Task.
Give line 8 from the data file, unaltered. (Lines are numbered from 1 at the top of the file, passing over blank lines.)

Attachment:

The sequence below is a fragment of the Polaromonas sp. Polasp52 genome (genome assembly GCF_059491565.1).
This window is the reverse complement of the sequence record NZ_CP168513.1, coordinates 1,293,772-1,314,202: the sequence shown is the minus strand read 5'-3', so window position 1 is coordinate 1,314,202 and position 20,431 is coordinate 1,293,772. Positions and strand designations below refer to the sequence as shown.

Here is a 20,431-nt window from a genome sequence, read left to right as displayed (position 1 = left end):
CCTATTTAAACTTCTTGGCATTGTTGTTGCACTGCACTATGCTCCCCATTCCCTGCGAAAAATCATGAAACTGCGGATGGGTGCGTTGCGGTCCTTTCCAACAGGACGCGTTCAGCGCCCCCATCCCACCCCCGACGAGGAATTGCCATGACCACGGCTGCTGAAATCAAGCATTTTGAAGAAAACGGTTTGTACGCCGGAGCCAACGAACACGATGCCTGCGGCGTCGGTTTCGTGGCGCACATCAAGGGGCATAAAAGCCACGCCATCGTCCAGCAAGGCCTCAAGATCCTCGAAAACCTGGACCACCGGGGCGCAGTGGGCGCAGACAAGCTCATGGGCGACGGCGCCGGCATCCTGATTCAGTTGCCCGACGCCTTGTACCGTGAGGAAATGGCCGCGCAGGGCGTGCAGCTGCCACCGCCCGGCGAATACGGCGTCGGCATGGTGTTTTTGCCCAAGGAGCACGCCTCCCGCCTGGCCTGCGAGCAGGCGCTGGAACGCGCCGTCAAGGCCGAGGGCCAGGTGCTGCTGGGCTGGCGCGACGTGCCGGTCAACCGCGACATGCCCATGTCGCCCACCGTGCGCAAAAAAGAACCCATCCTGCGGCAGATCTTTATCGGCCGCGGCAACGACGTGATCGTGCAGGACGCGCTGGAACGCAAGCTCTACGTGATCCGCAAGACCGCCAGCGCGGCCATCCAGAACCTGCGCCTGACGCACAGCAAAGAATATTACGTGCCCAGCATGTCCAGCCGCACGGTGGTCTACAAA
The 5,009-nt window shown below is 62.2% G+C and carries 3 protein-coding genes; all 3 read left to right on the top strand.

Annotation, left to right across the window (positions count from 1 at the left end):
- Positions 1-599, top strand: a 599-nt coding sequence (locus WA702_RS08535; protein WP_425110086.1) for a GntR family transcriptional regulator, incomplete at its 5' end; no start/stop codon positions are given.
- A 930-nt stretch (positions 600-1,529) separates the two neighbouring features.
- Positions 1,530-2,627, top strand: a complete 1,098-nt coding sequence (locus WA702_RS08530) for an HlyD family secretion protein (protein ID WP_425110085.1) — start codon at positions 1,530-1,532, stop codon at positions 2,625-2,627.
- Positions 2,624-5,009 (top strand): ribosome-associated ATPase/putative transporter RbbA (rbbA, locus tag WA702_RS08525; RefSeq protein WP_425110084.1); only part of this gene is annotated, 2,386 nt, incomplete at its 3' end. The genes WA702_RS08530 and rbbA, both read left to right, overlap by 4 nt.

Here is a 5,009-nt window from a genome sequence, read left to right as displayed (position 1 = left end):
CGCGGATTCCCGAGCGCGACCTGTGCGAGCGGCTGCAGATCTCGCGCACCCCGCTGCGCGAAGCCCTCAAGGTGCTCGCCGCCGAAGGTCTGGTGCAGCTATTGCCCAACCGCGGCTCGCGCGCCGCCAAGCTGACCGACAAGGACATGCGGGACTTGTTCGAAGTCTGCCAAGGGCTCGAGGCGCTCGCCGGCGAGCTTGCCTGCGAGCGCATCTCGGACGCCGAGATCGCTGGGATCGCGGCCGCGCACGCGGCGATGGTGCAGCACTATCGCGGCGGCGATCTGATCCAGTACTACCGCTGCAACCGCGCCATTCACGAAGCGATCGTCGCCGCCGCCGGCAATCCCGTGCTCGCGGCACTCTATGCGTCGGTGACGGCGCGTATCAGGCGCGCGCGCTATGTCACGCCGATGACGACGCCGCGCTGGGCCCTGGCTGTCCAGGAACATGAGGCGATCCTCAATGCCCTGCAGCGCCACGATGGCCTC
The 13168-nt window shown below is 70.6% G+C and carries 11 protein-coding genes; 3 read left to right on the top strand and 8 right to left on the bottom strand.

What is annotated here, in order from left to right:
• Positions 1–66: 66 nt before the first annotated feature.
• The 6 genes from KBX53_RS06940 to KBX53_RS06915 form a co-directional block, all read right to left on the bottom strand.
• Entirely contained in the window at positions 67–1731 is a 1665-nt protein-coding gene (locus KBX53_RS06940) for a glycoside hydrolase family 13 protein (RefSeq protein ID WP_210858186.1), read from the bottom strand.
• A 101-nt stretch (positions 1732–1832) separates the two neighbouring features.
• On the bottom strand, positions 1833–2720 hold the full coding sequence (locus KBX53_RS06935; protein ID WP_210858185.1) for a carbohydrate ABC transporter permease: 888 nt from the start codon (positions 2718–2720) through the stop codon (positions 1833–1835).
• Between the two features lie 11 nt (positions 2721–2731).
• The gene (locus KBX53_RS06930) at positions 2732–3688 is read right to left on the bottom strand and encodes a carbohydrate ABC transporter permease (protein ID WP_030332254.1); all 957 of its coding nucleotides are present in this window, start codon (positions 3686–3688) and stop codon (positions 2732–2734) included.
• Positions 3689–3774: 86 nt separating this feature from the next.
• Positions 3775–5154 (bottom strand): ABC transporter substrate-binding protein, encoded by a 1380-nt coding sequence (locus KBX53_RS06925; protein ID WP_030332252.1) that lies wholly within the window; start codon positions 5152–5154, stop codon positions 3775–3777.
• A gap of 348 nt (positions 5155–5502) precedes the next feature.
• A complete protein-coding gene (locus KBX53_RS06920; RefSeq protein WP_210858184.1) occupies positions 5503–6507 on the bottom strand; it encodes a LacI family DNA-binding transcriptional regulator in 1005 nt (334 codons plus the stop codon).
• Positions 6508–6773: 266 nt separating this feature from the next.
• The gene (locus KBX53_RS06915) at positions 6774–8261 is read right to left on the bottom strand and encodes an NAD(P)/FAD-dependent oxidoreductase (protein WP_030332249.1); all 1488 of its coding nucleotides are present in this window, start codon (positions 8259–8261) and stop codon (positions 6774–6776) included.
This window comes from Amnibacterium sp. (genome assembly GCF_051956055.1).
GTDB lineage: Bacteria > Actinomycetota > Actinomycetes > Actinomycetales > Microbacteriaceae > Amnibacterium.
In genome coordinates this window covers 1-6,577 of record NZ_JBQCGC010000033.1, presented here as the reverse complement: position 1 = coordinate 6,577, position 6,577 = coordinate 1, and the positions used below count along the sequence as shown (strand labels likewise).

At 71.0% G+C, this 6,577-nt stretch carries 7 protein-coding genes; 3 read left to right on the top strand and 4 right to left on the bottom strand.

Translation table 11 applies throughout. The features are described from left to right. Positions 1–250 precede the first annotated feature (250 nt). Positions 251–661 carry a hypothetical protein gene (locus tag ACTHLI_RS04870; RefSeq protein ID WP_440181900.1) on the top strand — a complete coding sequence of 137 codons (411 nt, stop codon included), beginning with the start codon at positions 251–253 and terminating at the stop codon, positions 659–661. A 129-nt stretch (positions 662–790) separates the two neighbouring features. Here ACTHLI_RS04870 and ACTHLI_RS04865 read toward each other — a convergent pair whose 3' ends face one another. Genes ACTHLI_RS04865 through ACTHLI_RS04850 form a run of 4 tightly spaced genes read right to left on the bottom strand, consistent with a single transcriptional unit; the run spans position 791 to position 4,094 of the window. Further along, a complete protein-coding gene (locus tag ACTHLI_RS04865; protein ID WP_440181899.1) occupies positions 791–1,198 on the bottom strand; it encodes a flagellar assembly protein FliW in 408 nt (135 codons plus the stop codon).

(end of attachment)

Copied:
- A 930-nt stretch (positions 600-1,529) separates the two neighbouring features.